Indexed on: 10 Jun '18Published on: 10 Jun '18Published in: Appetite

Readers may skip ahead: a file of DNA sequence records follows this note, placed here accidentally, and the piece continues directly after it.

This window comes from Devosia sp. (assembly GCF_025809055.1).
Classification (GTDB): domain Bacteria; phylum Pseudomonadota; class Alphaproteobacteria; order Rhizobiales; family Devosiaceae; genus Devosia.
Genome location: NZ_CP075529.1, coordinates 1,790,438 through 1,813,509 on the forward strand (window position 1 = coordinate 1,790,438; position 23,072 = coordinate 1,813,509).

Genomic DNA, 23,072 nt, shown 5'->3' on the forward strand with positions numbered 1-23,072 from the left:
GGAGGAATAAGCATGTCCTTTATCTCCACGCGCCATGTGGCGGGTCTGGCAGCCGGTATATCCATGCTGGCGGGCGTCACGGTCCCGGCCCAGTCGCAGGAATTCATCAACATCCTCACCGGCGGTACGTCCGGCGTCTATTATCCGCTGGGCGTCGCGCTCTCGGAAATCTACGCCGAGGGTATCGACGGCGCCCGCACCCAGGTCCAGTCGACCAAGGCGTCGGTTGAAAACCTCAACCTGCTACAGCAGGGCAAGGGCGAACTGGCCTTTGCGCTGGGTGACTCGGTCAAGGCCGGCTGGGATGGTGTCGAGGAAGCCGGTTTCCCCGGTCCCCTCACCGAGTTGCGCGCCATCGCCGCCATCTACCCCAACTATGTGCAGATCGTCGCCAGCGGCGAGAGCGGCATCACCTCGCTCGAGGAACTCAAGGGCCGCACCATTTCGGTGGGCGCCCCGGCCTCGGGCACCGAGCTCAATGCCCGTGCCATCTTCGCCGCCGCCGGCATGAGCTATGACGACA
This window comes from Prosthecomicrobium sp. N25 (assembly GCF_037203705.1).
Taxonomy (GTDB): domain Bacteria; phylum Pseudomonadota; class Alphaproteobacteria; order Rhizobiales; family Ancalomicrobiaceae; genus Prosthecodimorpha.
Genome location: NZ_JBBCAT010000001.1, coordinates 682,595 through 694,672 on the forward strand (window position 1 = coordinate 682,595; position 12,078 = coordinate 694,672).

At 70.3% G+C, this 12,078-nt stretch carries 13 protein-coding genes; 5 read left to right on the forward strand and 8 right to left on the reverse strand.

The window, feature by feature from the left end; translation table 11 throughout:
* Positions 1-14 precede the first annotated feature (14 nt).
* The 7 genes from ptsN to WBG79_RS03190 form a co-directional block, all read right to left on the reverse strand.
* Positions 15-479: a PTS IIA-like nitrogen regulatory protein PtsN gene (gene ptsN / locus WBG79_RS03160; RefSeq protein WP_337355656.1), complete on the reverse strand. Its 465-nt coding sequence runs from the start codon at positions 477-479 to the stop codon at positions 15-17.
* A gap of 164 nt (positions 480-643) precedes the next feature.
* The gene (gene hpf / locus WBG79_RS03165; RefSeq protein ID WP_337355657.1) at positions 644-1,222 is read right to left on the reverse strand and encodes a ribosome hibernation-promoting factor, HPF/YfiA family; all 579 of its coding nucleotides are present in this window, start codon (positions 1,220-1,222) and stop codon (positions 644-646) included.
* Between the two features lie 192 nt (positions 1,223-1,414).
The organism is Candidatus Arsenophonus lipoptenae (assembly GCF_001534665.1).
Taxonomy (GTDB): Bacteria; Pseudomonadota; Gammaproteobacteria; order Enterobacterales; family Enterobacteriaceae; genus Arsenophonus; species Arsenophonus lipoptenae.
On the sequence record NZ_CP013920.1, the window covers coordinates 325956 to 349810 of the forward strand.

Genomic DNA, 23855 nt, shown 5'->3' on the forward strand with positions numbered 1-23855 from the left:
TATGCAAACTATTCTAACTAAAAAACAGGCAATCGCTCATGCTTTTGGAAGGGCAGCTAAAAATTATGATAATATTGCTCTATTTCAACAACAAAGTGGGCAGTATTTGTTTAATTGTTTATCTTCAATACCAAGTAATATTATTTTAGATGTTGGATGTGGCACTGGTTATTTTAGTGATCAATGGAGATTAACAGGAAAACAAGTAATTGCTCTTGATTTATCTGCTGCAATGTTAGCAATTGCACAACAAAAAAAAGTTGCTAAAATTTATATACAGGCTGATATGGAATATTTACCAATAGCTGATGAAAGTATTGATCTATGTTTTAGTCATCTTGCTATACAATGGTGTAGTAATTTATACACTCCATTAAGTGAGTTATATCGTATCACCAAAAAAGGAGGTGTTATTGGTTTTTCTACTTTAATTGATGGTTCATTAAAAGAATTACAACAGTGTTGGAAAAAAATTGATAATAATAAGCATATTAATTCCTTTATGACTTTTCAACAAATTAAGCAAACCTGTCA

To evaluate how subjective control over intake is influenced by objective aspects of consumption, negative affect, and recent binge eating. 105 participants with or without current binge eating (BE) consumed a meal replacement shake following a 12-hour overnight fast in a 2 × 2 design: participants were instructed to either consume the entire shake (no control) or decide on their own how much to consume (affirmative control). They were allotted either 5 (fast) or 15 (slow) minutes to complete the task. Participants reported on subjective control and negative affect following consumption. Compared to the slow condition, participants in the fast condition reported higher negative affect after eating. Individuals without a history of BE reported lower subjective control in the no control compared to the affirmative control condition; however, this pattern was reversed among those with BE, such that individuals reported higher subjective control following consumption in the no control condition. In addition, subjective control was positively associated with negative affect in the no control condition whereas it was negatively associated with negative affect in the affirmative control condition. Eating rate influences affect, and subjective control over eating may be the result of an interaction of objective control with affect. Thus, distress may drive perceptions of control. This should be directly tested in future studies and has implications for how we understand BE. Copyright © 2018. Published by Elsevier Ltd.